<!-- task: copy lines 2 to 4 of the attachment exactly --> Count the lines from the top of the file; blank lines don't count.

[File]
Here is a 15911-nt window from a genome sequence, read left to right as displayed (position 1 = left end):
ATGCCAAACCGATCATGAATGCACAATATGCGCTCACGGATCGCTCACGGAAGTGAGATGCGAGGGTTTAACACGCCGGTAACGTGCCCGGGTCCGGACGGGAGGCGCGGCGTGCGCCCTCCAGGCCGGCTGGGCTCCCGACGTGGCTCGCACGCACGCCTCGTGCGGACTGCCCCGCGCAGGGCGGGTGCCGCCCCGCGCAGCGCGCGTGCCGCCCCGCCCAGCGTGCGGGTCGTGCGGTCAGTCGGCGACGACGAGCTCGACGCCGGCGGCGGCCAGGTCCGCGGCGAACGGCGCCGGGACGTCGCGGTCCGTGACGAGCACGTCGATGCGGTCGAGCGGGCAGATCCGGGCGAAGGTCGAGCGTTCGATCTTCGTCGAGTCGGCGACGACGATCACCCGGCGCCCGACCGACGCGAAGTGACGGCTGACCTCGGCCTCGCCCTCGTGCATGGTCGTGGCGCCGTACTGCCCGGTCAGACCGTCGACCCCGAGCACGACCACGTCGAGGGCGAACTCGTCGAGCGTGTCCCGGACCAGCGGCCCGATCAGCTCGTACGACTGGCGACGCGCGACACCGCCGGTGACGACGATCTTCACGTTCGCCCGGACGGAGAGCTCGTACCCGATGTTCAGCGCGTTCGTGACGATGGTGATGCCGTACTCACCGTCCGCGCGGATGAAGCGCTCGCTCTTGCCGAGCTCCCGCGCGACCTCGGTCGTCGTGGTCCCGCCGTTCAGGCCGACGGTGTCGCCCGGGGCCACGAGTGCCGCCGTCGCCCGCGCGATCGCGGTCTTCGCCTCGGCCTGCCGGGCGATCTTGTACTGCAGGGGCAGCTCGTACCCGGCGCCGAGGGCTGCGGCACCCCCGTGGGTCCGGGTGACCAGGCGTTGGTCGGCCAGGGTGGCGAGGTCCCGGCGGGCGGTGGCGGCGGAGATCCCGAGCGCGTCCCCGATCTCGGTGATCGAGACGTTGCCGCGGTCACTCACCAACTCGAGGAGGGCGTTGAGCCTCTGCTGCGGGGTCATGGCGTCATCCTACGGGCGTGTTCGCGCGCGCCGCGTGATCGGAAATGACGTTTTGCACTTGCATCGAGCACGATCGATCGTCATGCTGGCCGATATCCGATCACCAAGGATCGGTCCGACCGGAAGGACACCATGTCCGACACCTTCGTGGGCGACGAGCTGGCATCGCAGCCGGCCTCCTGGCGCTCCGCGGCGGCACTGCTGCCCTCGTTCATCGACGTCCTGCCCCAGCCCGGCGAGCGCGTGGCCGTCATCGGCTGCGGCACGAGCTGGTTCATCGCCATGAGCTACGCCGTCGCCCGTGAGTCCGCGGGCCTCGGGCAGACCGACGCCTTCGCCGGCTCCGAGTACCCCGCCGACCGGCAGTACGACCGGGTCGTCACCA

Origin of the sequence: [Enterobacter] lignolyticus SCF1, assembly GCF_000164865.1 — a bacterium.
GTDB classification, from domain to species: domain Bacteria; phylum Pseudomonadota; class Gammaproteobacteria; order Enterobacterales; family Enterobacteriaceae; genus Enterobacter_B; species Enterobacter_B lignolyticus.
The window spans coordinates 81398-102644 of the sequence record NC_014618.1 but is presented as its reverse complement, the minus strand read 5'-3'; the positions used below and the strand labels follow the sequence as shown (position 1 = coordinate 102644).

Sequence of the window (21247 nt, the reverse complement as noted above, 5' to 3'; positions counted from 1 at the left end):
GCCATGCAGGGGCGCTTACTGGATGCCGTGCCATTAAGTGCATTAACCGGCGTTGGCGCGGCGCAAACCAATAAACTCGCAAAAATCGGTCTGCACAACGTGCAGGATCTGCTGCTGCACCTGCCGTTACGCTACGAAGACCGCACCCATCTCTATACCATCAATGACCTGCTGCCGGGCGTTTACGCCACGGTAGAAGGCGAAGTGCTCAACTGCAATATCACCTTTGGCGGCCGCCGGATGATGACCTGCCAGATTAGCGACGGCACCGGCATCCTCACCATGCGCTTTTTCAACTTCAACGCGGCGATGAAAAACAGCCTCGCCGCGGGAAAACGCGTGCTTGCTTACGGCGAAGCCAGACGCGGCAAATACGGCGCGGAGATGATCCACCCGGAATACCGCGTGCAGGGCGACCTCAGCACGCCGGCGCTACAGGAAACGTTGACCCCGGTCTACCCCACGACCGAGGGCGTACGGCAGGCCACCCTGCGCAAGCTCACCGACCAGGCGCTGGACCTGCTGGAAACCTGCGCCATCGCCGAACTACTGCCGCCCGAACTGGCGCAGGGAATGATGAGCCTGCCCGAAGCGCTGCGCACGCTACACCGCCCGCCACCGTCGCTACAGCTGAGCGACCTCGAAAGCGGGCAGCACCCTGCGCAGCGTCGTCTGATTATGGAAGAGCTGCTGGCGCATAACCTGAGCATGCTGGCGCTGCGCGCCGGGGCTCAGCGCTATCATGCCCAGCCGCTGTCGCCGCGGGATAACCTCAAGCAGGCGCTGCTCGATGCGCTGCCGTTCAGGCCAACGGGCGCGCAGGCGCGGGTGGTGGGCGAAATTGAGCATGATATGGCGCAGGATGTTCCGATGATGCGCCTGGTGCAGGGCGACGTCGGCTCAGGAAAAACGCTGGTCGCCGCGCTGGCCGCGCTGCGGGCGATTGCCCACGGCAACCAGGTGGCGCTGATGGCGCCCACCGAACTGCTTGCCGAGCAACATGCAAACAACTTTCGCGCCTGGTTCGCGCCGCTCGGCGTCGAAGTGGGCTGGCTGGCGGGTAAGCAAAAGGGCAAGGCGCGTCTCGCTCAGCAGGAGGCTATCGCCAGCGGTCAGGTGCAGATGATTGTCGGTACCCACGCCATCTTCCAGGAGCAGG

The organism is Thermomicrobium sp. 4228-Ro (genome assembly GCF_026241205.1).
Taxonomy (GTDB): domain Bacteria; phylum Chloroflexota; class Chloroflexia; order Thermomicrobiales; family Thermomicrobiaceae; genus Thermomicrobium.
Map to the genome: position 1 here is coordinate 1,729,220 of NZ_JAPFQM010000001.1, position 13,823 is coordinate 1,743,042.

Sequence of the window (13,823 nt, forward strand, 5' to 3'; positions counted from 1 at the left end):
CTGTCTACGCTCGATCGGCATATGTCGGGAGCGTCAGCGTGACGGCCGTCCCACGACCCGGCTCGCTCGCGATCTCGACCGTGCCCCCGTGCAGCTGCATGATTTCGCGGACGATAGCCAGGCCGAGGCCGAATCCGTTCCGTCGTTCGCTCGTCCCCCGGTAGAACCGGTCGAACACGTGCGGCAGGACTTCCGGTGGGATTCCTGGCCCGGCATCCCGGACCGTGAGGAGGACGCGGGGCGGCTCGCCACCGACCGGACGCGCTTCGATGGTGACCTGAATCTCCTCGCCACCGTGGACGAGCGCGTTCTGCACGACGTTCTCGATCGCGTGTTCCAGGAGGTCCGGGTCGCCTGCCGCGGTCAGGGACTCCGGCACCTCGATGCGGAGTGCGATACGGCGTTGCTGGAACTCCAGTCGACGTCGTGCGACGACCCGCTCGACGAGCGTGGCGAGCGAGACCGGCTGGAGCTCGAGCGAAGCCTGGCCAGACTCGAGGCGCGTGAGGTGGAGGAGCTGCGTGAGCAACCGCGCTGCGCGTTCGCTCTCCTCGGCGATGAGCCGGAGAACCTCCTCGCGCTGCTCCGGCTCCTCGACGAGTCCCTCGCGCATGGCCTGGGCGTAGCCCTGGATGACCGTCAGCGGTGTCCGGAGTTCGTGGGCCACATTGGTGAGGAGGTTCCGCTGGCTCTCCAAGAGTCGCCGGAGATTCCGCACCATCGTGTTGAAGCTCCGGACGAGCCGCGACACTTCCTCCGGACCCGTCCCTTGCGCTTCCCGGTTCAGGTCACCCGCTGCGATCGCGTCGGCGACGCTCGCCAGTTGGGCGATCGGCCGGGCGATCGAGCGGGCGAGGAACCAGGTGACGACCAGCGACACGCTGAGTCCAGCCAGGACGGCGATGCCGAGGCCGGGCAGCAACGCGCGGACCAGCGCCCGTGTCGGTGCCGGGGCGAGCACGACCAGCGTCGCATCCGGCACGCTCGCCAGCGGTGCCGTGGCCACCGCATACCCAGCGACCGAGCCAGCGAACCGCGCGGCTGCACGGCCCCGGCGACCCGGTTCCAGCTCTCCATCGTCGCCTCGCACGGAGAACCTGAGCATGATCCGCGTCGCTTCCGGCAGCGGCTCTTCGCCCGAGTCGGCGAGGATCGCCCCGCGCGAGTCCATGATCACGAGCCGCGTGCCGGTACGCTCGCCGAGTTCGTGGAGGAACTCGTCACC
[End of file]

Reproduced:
ATGCCAAACCGATCATGAATGCACAATATGCGCTCACGGATCGCTCACGGAAGTGAGATGCGAGGGTTTAACACGCCGGTAACGTGCCCGGGTCCGGACGGGAGGCGCGGCGTGCGCCCTCCAGGCCGGCTGGGCTCCCGACGTGGCTCGCACGCACGCCTCGTGCGGACTGCCCCGCGCAGGGCGGGTGCCGCCCCGCGCAGCGCGCGTGCCGCCCCGCCCAGCGTGCGGGTCGTGCGGTCAGTCGGCGACGACGAGCTCGACGCCGGCGGCGGCCAGGTCCGCGGCGAACGGCGCCGGGACGTCGCGGTCCGTGACGAGCACGTCGATGCGGTCGAGCGGGCAGATCCGGGCGAAGGTCGAGCGTTCGATCTTCGTCGAGTCGGCGACGACGATCACCCGGCGCCCGACCGACGCGAAGTGACGGCTGACCTCGGCCTCGCCCTCGTGCATGGTCGTGGCGCCGTACTGCCCGGTCAGACCGTCGACCCCGAGCACGACCACGTCGAGGGCGAACTCGTCGAGCGTGTCCCGGACCAGCGGCCCGATCAGCTCGTACGACTGGCGACGCGCGACACCGCCGGTGACGACGATCTTCACGTTCGCCCGGACGGAGAGCTCGTACCCGATGTTCAGCGCGTTCGTGACGATGGTGATGCCGTACTCACCGTCCGCGCGGATGAAGCGCTCGCTCTTGCCGAGCTCCCGCGCGACCTCGGTCGTCGTGGTCCCGCCGTTCAGGCCGACGGTGTCGCCCGGGGCCACGAGTGCCGCCGTCGCCCGCGCGATCGCGGTCTTCGCCTCGGCCTGCCGGGCGATCTTGTACTGCAGGGGCAGCTCGTACCCGGCGCCGAGGGCTGCGGCACCCCCGTGGGTCCGGGTGACCAGGCGTTGGTCGGCCAGGGTGGCGAGGTCCCGGCGGGCGGTGGCGGCGGAGATCCCGAGCGCGTCCCCGATCTCGGTGATCGAGACGTTGCCGCGGTCACTCACCAACTCGAGGAGGGCGTTGAGCCTCTGCTGCGGGGTCATGGCGTCATCCTACGGGCGTGTTCGCGCGCGCCGCGTGATCGGAAATGACGTTTTGCACTTGCATCGAGCACGATCGATCGTCATGCTGGCCGATATCCGATCACCAAGGATCGGTCCGACCGGAAGGACACCATGTCCGACACCTTCGTGGGCGACGAGCTGGCATCGCAGCCGGCCTCCTGGCGCTCCGCGGCGGCACTGCTGCCCTCGTTCATCGACGTCCTGCCCCAGCCCGGCGAGCGCGTGGCCGTCATCGGCTGCGGCACGAGCTGGTTCATCGCCATGAGCTACGCCGTCGCCCGTGAGTCCGCGGGCCTCGGGCAGACCGACGCCTTCGCCGGCTCCGAGTACCCCGCCGACCGGCAGTACGACCGGGTCGTCACCA

Origin of the sequence: [Enterobacter] lignolyticus SCF1, assembly GCF_000164865.1 — a bacterium.
GTDB classification, from domain to species: domain Bacteria; phylum Pseudomonadota; class Gammaproteobacteria; order Enterobacterales; family Enterobacteriaceae; genus Enterobacter_B; species Enterobacter_B lignolyticus.